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Potholes Sink to New Depths

Note to readers: This is a rerun of a column originally published in the March 28, 2011, issue. It has been edited slightly.

It’s a good thing I can type. It’s hard for me to talk, what with these broken teeth.

You see, I have to drive on L.A.’s roads. And if you drive a car – or ride a bicycle or motorcycle – you also may have cracked teeth or a bitten, swollen tongue, too. That’s what happens when you hit a half-dozen potholes on the way to work.

Potholes? What am I saying? I mean, what am I typing? These are more like craters, trenches, cave openings. I’ll bet the streets of Benghazi are in better condition.

All the neglected roads we have, combined with all the money the city of Los Angeles doesn’t have, means we’re left with the worst street conditions since, well, maybe since asphalt was pulled out of the La Brea Tar Pits and spread onto dirt roads.

Texans might complain that there aren’t enough mechanical bulls in L.A. bars, but we don’t need mechanical bulls. We can just drive on Sunset or Wilshire boulevards.

You can almost watch the birth and quick maturation of a pothole at any street near you. A little spot of broken pavement today will be a small hole tomorrow. Since the city probably won’t patch it, it will grow to a tire-thumping big hole in a few days and then into a wheel killer in a week. And a month or two later, well, don’t dare step into that hole without a parachute.

You know, there may be a business opportunity here. We should start a car rental company that doesn’t bother with those wimpy midsize sedans but rents what motorists really need in Los Angeles: armored personnel carriers.

It’s probably no surprise to you that in 2010 a Washington group that tracks road conditions said nearly two-thirds of L.A.’s major roads were in poor condition – the highest percentage among larger cities.

That transportation research group, which calls itself Trip, said 75 percent of any city’s roads should be rated in good condition. The percentage of roads in Los Angeles considered to be in good condition? Three percent.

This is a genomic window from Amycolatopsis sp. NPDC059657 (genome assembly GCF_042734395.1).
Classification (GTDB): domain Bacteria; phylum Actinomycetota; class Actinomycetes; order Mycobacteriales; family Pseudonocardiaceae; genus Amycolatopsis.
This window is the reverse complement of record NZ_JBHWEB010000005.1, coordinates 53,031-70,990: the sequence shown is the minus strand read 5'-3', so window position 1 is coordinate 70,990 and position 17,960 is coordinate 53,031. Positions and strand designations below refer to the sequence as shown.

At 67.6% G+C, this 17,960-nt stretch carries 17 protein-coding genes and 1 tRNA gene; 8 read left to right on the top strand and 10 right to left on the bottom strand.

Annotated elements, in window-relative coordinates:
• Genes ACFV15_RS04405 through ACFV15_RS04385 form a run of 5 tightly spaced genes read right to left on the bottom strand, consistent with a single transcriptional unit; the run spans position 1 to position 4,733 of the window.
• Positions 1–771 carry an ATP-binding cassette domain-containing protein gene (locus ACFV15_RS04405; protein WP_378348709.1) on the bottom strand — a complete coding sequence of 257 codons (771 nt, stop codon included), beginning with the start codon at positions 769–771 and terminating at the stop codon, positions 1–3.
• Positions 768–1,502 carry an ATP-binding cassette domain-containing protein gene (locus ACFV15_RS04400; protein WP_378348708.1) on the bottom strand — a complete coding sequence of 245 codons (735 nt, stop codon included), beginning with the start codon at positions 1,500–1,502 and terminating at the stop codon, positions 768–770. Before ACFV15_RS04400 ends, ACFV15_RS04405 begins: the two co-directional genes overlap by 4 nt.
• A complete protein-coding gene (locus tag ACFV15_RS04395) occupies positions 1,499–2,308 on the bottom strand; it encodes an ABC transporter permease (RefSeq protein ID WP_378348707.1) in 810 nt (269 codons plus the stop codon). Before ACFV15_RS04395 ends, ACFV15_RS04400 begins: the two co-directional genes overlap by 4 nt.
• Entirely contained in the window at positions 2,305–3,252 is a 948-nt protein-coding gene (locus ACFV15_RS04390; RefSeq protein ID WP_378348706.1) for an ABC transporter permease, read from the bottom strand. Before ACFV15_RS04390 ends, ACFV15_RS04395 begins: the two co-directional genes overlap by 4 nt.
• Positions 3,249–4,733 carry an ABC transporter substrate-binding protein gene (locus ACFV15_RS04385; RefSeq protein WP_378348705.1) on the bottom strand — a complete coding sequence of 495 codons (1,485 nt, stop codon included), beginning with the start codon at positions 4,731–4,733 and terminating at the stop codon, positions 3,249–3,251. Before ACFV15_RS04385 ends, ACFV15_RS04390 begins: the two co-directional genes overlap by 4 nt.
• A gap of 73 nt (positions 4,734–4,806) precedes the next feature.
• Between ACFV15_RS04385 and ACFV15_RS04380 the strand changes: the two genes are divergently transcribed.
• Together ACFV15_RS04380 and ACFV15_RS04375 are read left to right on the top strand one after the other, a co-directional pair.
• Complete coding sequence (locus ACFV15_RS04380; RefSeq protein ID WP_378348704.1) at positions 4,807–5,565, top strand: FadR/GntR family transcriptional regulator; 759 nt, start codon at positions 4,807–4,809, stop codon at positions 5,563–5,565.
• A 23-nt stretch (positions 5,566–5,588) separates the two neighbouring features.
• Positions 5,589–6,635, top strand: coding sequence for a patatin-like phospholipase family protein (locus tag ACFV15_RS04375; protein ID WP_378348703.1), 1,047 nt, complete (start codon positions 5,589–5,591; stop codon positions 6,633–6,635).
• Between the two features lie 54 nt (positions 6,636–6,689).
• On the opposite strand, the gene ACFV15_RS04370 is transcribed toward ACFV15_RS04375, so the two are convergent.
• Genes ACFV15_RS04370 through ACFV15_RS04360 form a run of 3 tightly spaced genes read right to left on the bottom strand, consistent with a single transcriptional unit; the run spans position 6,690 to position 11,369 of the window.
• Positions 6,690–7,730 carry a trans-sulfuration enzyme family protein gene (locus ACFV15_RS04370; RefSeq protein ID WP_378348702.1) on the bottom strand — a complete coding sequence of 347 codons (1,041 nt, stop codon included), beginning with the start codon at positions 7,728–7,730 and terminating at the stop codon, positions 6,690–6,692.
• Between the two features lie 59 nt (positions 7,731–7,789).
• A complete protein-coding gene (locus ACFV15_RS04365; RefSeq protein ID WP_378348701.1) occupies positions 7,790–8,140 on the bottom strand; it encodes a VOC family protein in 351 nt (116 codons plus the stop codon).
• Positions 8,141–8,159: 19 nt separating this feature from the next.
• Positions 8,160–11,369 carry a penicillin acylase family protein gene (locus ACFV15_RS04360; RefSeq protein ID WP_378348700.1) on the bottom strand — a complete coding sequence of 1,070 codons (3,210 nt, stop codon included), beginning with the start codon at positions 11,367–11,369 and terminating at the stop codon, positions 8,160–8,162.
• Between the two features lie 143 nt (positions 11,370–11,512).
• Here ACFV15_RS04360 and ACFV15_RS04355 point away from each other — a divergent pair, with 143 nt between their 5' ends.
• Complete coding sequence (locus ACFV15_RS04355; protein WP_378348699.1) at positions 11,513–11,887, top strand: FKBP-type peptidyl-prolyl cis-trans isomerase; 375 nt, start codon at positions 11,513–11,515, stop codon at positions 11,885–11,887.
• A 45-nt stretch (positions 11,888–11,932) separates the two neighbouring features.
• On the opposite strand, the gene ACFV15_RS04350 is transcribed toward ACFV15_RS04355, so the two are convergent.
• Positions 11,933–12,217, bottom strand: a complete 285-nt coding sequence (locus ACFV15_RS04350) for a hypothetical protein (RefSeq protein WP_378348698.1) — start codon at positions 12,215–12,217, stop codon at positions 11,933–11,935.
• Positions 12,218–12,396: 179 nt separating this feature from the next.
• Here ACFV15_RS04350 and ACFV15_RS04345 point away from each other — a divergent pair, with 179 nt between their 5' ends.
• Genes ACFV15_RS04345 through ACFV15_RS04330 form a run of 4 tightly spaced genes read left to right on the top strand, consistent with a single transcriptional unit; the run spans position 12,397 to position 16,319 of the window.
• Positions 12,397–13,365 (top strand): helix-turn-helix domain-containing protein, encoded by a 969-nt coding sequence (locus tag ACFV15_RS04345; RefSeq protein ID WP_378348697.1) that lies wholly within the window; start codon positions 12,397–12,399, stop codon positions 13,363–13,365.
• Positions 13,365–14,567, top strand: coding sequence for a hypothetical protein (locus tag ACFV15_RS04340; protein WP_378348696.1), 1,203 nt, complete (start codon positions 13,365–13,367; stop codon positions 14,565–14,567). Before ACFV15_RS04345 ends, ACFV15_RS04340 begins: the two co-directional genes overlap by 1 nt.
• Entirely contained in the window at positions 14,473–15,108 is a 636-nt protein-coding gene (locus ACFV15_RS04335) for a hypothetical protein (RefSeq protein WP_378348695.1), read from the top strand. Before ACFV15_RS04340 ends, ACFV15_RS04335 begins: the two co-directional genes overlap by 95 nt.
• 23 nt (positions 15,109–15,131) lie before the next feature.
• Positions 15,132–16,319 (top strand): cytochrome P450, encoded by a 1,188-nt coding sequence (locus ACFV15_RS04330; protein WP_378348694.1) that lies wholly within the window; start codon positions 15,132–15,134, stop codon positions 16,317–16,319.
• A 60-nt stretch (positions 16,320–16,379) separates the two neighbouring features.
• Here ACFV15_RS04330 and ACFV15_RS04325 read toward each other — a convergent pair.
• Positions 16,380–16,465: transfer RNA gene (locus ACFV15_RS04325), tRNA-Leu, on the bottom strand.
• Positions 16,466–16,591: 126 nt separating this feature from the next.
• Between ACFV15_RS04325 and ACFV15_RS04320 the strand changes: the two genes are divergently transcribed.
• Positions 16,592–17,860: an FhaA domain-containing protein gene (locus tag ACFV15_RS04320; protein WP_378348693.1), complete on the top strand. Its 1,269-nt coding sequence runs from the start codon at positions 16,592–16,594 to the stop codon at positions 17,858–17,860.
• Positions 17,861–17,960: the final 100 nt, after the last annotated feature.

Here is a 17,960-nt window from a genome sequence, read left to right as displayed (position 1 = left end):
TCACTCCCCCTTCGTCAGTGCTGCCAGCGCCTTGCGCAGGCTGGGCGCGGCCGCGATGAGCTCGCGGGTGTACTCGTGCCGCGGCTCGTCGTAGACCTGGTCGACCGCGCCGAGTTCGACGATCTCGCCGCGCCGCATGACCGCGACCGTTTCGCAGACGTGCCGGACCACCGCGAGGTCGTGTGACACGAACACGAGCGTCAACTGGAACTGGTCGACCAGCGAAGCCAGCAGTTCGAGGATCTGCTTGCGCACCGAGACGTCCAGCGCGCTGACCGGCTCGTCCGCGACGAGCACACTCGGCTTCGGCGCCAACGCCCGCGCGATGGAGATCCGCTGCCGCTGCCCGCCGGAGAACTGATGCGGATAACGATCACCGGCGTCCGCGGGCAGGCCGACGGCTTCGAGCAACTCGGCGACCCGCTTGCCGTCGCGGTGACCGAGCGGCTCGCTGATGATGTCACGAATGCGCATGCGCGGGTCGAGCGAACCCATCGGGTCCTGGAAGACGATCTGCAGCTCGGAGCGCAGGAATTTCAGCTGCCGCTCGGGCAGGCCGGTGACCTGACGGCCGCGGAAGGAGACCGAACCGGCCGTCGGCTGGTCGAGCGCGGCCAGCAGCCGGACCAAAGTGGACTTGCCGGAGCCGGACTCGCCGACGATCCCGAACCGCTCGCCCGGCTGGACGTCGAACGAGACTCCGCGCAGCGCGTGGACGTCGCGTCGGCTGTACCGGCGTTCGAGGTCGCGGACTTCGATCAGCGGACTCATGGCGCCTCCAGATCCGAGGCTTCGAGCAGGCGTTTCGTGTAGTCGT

I don’t know about you, but I’m shocked. Three percent seems mighty high to me.

By the way, Trip went on to say that a typical Angeleno can expect to spend $746 a year on repairs and extra operating costs because of the bad streets here.

I know I spent more than $400 on a new tire and an alignment after a chuck hole on Wilshire just east of Crescent Heights Boulevard took out my right front tire. Of course, you can’t just buy one new tire. Counting the other stuff the dealership suckered me into buying, I spent $1,200. So, yeah, it’s expensive to commute here. But at least the experience taught me to stop foolishly driving faster than three miles an hour.

Last week – two weeks after my right front tire plumbed the depths of that crater on Wilshire – I noticed that the hole finally had gotten filled. In those two weeks, I wonder how many other perfectly fine tires met an early death there. Not to mention how many teeth got cracked.

Two weeks to patch a dangerous hole on a conspicuous, much traveled street? That’s probably a good response rate these days in Los Angeles.

Some time ago, I gave up on the idealistic belief that governments could do bold, imaginative things. Now, I’m about to surrender the notion that they can do the most basic things.

So what can you do? Buy a used Hummer. Get a good dental plan. And go out on those streets and ride ’em, cowboy.


Charles Crumpley is editor of the Business Journal. He can be reached at ccrumpley@labusinessjournal.com.

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